The Non-OECD Asia region includes all the developing countries of Asia, except China and India. This group covers a large spectrum in terms of size, economy, stability, and developmental status. The region is spread over a large area from the Arabian Sea to the Pacific. Electricity access varies widely in these countries, according to WEO 2014. In Southeast Asia, the average access is 77%, with only 30% access in Myanmar and Cambodia, and nearly 100% access in Singapore, Thailand, and Vietnam. In Indonesia, there is 76% access (92% in urban areas), in Bangladesh 60% (90%), and in Pakistan 69% (88%). In Southeast Asia, 46% of the population still relies on traditional biomass, with the highest use in Myanmar (93%) and Cambodia (89%). In Indonesia, 42% of the population used biomass for cooking in 2012; in Bangladesh the figure was 89%; and in Pakistan, it was 62%. The lowest values are in Singapore (0%), Malaysia (0%), and Thailand (24%). The scenarios thus cover the whole band-width of renewable resources and technological development, even though the outlooks for individual countries deviate widely from the average.
India has a fast-growing population of over 1.2 billion people and is the world’s seventh largest country by area. However, the population density is already 2.7 times higher than that in China. Due to its climate, India has a rather limited CSP potential but a large potential for PV power generation. Its wind power potential is expected to be limited by land-use constraints, but the technical potential estimated from available meteorological data is large. According to the WEO 2014 database, electricity access is on average 75%, with 94% in urban areas and 67% in rural areas. In India, about 815 million people still relied on the traditional use of biomass for cooking in 2012. Due to population and GDP growth, increasing living standards, and increasing mobility, it is expected that the energy demand in India will increase significantly, although large potentials for efficiency savings exist. Electrification is a core strategy for decarbonisation in India, which, combined with the rising demand for energy services, will lead to strong growth in the per capita and overall electricity demand. It is also expected that the need for mobility in India will increase rapidly and more strongly than in other regions of the world.
China has great potential renewable energy resources, especially for the generation of solar thermal power in the west, onshore wind in the north, and offshore wind in the east and southeast. Photovoltaic power generation could play an important role throughout all parts of China. The expansion of hydropower generation is currently also seen as a major strategy, but the potential for small hydro systems is rather low. China will face further large increases in energy demand in all sectors of the energy system. Chinese economic prosperity has mainly been underpinned by coal, which provides over two-thirds of China’s primary energy supply today (IEA WEO 2014). The increase in electricity use due to higher electrification rates will be a major factor in the successful expansion of renewable energy in the industry, building, and transport sectors. In China, nearly all households are connected to the electricity grid. However, according to WEO 2014, about 450 million Chinese still relied on the traditional use of biomass for cooking in 2012. China has pledged to reduce CO2 emissions before 2030, and already has some ambitious political targets for renewable energy deployment.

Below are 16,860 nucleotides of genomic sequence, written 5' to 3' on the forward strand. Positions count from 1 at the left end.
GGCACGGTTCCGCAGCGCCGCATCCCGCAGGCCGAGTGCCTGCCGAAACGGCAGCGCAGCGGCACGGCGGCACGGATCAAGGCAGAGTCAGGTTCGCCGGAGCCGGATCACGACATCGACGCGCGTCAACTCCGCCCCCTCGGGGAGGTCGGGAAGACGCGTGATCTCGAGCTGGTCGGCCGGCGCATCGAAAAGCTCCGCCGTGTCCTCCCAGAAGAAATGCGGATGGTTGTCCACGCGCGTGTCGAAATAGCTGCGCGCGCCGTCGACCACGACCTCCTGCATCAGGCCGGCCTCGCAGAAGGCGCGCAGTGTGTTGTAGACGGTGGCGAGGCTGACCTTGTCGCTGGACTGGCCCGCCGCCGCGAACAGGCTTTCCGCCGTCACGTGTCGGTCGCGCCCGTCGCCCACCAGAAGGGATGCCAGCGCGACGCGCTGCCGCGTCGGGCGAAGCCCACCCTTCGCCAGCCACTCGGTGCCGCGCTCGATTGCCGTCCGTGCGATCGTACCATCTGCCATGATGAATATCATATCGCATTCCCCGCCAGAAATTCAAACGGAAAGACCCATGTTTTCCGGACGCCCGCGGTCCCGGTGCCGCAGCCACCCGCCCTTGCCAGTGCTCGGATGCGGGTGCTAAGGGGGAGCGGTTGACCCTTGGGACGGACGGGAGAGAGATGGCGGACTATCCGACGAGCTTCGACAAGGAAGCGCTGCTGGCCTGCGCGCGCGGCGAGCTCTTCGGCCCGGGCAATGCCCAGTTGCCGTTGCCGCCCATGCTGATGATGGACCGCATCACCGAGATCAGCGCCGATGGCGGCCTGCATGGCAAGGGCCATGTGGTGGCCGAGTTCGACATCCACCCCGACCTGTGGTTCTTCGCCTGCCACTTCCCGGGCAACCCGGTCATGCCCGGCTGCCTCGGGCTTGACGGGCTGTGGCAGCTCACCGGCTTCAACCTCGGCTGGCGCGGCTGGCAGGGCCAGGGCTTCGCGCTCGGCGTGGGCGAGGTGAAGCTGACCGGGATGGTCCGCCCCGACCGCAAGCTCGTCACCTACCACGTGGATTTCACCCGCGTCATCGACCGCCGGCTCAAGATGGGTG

5.2.10 OECD Pacific
OECD Pacific consists of Japan, New Zealand, the peninsula of South Korea, and the continent of Australia. The region is dominated by the high energy demand in Japan, which has rather limited renewable energy resources. The lack of physical grid connections prevents power transmission between these countries. Therefore, it is a huge effort to supply the large Japanese nation with renewable energy and to stabilize the variable wind power without tapping the large solar potential in other countries, such as Australia. Here, hydrogen and synfuels will not only be used for the long-term storage of renewable power, but also as an option for balancing the renewable energy supply across borders. The early market introduction of fuel-cell cars in Japan may support such a strategy. Following the accident at Fukushima and the implementation of feed-in tariffs for renewable electricity, the expansion rates for renewable energies, in particular PV, have risen sharply.
5.3 Key Assumptions for Scenarios
5.3.1 Population Growth
Population growth is an important driver of energy demand, directly and through its impact on economic growth and development. The assumptions made in this study up to 2050 are based on United Nations Development Programme (UNDP) projections for population growth (UNDP 2017 (medium variant)). Table 5.2 shows that according to the UNDP, the world’s population is expected to grow by 0.8% per year on average over the period 2015–2050. The global population will increase from 7.4 billion people in 2015 to nearly 9.8 billion by 2050. The rate of population growth will slow over this period, from 1.1% per year during 2015–2020 to 0.6% per year during 2040–2050. From a regional perspective, Africa’s population growth will continue to be the most rapid (on average 2.2%/year), followed by the Middle East (1.3%/year). In contrast, in China and OECD Pacific, a population decline of about 0.1%/year. is expected. The populations in OECD Europe and OECD North America are expected to increase slowly through to 2050. The proportion of the population living in today’s non-OECD countries will increase from its current 81% to 85% in 2050. China’s contribution to the world population will drop from 19% today to 15% in 2050. Africa will remain the region with the highest population growth, leading to a share of 26% of world population in 2050. Satisfying the energy needs of a growing population in the developing regions of the world in an environmentally friendly manner is the fundamental challenge in achieving a sustainable global energy supply.